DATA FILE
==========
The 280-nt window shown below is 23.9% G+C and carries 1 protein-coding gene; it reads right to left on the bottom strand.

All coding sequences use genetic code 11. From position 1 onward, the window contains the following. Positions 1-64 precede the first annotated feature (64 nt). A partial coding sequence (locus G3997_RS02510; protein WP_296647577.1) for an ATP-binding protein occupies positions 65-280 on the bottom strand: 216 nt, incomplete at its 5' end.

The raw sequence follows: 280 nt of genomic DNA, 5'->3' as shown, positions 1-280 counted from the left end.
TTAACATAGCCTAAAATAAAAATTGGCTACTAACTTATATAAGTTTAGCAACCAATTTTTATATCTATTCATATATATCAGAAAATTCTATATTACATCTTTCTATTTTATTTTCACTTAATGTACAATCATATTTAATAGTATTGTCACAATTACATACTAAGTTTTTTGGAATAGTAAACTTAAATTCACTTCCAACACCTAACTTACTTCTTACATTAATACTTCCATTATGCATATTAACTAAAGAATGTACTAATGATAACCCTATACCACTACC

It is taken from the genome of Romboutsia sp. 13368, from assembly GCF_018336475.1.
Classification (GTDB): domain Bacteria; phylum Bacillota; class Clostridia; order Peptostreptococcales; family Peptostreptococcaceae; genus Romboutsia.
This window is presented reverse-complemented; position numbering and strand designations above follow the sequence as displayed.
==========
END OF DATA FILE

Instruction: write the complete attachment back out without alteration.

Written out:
The 280-nt window shown below is 23.9% G+C and carries 1 protein-coding gene; it reads right to left on the bottom strand.

All coding sequences use genetic code 11. From position 1 onward, the window contains the following. Positions 1-64 precede the first annotated feature (64 nt). A partial coding sequence (locus G3997_RS02510; protein WP_296647577.1) for an ATP-binding protein occupies positions 65-280 on the bottom strand: 216 nt, incomplete at its 5' end.

The raw sequence follows: 280 nt of genomic DNA, 5'->3' as shown, positions 1-280 counted from the left end.
TTAACATAGCCTAAAATAAAAATTGGCTACTAACTTATATAAGTTTAGCAACCAATTTTTATATCTATTCATATATATCAGAAAATTCTATATTACATCTTTCTATTTTATTTTCACTTAATGTACAATCATATTTAATAGTATTGTCACAATTACATACTAAGTTTTTTGGAATAGTAAACTTAAATTCACTTCCAACACCTAACTTACTTCTTACATTAATACTTCCATTATGCATATTAACTAAAGAATGTACTAATGATAACCCTATACCACTACC

It is taken from the genome of Romboutsia sp. 13368, from assembly GCF_018336475.1.
Classification (GTDB): domain Bacteria; phylum Bacillota; class Clostridia; order Peptostreptococcales; family Peptostreptococcaceae; genus Romboutsia.
This window is presented reverse-complemented; position numbering and strand designations above follow the sequence as displayed.